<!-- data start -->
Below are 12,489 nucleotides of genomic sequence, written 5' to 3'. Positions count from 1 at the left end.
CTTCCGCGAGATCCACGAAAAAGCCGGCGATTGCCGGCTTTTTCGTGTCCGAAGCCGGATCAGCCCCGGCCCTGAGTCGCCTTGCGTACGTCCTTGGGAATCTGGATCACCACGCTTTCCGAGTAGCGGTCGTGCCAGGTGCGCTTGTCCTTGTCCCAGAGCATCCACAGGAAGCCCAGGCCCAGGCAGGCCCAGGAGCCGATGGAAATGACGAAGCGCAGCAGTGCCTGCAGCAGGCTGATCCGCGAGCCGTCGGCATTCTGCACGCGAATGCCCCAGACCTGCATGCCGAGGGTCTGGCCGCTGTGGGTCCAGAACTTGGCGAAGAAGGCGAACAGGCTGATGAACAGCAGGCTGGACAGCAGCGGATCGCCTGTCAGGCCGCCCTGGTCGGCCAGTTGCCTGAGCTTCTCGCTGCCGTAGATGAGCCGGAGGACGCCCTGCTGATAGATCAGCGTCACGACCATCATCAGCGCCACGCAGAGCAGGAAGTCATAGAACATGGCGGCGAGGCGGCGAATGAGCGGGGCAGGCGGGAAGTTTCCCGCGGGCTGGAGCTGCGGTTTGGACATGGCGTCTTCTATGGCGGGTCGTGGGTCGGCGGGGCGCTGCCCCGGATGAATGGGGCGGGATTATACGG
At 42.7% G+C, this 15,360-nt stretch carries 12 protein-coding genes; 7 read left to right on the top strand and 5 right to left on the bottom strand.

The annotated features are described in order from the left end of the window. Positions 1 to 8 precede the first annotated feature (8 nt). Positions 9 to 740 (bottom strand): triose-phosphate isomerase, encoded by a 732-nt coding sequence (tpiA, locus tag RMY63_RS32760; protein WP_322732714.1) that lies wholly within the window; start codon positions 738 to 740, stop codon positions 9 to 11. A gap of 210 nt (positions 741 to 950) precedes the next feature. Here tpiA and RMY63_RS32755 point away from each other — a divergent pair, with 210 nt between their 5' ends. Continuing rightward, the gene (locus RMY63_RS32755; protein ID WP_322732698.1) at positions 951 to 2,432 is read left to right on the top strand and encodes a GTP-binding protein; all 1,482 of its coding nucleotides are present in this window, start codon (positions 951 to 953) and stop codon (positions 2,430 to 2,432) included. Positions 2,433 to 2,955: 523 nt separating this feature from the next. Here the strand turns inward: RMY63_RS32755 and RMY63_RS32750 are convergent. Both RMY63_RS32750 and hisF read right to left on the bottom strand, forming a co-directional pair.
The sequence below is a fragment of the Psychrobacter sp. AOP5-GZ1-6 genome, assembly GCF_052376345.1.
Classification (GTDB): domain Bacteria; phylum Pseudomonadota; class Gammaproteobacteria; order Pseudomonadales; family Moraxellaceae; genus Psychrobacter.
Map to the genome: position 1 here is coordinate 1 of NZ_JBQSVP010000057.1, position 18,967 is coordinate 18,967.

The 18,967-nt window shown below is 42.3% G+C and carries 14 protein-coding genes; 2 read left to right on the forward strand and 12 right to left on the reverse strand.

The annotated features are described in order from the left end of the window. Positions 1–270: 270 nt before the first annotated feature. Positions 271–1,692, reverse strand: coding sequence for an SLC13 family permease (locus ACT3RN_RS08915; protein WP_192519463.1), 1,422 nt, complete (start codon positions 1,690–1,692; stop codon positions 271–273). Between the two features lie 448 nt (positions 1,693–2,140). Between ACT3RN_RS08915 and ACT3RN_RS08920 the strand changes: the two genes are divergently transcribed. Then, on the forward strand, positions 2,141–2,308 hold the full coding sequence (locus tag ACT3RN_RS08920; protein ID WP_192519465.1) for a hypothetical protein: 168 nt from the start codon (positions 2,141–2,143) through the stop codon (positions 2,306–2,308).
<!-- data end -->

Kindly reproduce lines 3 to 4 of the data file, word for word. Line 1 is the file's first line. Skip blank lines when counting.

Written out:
At 42.7% G+C, this 15,360-nt stretch carries 12 protein-coding genes; 7 read left to right on the top strand and 5 right to left on the bottom strand.

The annotated features are described in order from the left end of the window. Positions 1 to 8 precede the first annotated feature (8 nt). Positions 9 to 740 (bottom strand): triose-phosphate isomerase, encoded by a 732-nt coding sequence (tpiA, locus tag RMY63_RS32760; protein WP_322732714.1) that lies wholly within the window; start codon positions 738 to 740, stop codon positions 9 to 11. A gap of 210 nt (positions 741 to 950) precedes the next feature. Here tpiA and RMY63_RS32755 point away from each other — a divergent pair, with 210 nt between their 5' ends. Continuing rightward, the gene (locus RMY63_RS32755; protein ID WP_322732698.1) at positions 951 to 2,432 is read left to right on the top strand and encodes a GTP-binding protein; all 1,482 of its coding nucleotides are present in this window, start codon (positions 951 to 953) and stop codon (positions 2,430 to 2,432) included. Positions 2,433 to 2,955: 523 nt separating this feature from the next. Here the strand turns inward: RMY63_RS32755 and RMY63_RS32750 are convergent. Both RMY63_RS32750 and hisF read right to left on the bottom strand, forming a co-directional pair.